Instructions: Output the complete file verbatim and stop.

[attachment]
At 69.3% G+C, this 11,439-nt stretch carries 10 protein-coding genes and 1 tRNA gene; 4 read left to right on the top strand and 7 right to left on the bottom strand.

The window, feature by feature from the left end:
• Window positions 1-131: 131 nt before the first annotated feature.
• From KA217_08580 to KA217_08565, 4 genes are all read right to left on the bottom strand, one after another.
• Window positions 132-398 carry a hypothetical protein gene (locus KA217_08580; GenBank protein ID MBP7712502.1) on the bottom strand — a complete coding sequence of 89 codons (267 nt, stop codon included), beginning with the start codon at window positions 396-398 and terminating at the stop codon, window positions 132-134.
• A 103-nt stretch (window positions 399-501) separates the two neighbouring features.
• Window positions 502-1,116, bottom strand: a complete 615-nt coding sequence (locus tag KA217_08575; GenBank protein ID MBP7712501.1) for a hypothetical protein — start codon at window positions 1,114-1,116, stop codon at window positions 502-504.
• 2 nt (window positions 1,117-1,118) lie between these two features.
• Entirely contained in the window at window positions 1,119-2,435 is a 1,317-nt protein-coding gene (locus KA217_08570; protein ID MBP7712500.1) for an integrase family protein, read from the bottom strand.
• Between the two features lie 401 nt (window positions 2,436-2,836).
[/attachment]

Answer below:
At 69.3% G+C, this 11,439-nt stretch carries 10 protein-coding genes and 1 tRNA gene; 4 read left to right on the top strand and 7 right to left on the bottom strand.

The window, feature by feature from the left end:
• Window positions 1-131: 131 nt before the first annotated feature.
• From KA217_08580 to KA217_08565, 4 genes are all read right to left on the bottom strand, one after another.
• Window positions 132-398 carry a hypothetical protein gene (locus KA217_08580; GenBank protein ID MBP7712502.1) on the bottom strand — a complete coding sequence of 89 codons (267 nt, stop codon included), beginning with the start codon at window positions 396-398 and terminating at the stop codon, window positions 132-134.
• A 103-nt stretch (window positions 399-501) separates the two neighbouring features.
• Window positions 502-1,116, bottom strand: a complete 615-nt coding sequence (locus tag KA217_08575; GenBank protein ID MBP7712501.1) for a hypothetical protein — start codon at window positions 1,114-1,116, stop codon at window positions 502-504.
• 2 nt (window positions 1,117-1,118) lie between these two features.
• Entirely contained in the window at window positions 1,119-2,435 is a 1,317-nt protein-coding gene (locus KA217_08570; protein ID MBP7712500.1) for an integrase family protein, read from the bottom strand.
• Between the two features lie 401 nt (window positions 2,436-2,836).